The work, published in Cell Reports, revealed that a serving of bran and a few dried apricots were enough to prevent the onset of allergies.
The findings also reveal insights into the communication between the immune system and gut bacteria in preventing a life threatening allergic response.
According to Monash University scientists, the lack of fibre in today’s diets may be behind the rise in allergies.
By using the data garnered from this study, they believe a probiotic therapy that recolonizes the gut and a prebiotic could work together to prevent or even reverse allergies.
In the study, mice that were allergic to peanuts were placed on a high-fibre diet. They observed a ‘reshaping’ of the gut and colon microbiota that exerted a protective effect against food allergies.
“The microbiota in the gut aided the immune system in resisting allergies by breaking down the fibre into short-chain fatty acids (SFA),” the team noted.
“SFAs have a strengthening effect on dendritic cells, which go on to determine whether an allergic response is initiated.”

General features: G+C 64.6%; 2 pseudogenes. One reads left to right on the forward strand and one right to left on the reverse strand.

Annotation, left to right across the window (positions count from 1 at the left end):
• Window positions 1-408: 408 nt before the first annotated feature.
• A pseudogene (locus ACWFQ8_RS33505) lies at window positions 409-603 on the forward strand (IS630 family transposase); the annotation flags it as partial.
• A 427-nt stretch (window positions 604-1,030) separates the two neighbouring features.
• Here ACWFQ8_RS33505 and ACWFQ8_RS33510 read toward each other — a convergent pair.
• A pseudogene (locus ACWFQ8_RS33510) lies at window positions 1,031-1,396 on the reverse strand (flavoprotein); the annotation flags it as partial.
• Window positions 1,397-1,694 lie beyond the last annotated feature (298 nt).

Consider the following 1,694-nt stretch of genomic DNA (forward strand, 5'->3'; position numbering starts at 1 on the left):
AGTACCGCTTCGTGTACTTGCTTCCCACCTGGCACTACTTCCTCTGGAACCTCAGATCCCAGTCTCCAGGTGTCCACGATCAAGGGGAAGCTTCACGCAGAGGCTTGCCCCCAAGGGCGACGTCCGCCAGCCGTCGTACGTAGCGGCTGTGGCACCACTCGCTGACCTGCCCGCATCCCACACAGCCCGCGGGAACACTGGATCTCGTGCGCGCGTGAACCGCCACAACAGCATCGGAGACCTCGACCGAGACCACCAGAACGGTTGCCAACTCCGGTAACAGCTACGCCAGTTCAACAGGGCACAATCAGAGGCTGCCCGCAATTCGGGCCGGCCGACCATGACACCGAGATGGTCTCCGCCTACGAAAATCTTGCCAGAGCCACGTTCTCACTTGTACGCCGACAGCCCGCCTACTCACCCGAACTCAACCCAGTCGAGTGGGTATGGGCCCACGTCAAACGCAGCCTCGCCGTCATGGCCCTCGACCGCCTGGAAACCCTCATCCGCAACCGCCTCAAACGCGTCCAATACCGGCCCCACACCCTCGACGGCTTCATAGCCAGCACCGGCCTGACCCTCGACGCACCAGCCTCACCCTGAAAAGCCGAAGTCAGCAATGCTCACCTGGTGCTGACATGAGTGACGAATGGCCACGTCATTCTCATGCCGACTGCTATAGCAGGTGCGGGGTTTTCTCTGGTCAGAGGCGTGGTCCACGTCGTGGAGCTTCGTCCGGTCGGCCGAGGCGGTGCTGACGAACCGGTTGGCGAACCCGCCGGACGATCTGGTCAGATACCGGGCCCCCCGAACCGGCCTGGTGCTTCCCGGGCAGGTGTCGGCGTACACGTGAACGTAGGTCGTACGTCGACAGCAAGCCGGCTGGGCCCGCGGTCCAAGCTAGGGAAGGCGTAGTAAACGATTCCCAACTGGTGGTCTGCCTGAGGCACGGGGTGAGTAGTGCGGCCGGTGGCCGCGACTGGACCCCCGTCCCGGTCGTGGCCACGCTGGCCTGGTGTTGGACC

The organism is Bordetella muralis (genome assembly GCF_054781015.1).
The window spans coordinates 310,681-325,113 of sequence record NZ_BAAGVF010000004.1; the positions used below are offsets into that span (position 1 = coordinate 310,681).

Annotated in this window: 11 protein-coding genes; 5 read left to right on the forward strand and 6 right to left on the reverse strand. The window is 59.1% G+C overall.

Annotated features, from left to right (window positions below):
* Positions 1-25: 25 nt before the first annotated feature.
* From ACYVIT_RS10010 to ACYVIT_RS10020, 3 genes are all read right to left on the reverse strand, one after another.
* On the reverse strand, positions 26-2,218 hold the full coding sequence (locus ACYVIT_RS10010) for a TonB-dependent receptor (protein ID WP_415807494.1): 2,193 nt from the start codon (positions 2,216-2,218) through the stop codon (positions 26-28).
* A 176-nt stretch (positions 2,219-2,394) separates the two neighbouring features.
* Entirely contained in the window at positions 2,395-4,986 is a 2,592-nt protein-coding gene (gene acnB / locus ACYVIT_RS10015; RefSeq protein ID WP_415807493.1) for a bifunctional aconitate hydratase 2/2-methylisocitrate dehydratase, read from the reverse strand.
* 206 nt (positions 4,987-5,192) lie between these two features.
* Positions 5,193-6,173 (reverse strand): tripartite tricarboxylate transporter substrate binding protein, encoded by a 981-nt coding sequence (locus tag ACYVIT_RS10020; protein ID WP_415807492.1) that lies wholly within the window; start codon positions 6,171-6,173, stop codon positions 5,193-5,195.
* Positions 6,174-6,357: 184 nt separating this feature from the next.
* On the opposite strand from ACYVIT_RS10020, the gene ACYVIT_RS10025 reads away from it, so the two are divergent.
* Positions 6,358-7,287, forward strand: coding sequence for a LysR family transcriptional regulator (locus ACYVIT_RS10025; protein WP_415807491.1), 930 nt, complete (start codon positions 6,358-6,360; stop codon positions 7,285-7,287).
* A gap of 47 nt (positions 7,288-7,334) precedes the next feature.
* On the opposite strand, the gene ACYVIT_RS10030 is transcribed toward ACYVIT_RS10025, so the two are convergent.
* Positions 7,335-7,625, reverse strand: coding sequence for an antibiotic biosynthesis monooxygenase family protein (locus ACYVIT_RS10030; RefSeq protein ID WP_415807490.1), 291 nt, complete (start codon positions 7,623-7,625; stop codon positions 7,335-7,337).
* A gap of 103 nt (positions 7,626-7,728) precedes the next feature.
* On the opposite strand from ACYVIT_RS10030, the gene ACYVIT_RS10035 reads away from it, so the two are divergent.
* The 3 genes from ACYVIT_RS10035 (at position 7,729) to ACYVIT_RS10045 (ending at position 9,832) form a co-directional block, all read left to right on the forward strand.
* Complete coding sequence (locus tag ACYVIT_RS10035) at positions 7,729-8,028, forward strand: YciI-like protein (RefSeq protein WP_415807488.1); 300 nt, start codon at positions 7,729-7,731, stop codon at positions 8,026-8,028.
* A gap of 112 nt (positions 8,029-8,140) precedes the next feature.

Previous studies have shown dendritic cells require a certain amount of vitamin A, another nutrient that is in abundance in vegetables and fruits.
The researchers thought that low levels of vitamin A and SFAs could promote food allergies in infants. This may explain why the highest prevalence of allergies occurs in children and infants.
Source: Cell Reports
Published online ahead of print, doi.org/10.1016/j.celrep.2016.05.047
“Dietary Fiber and Bacterial SCFA Enhance Oral Tolerance and Protect against Food Allergy through Diverse Cellular Pathways.”
Authors: Charles McKay et al.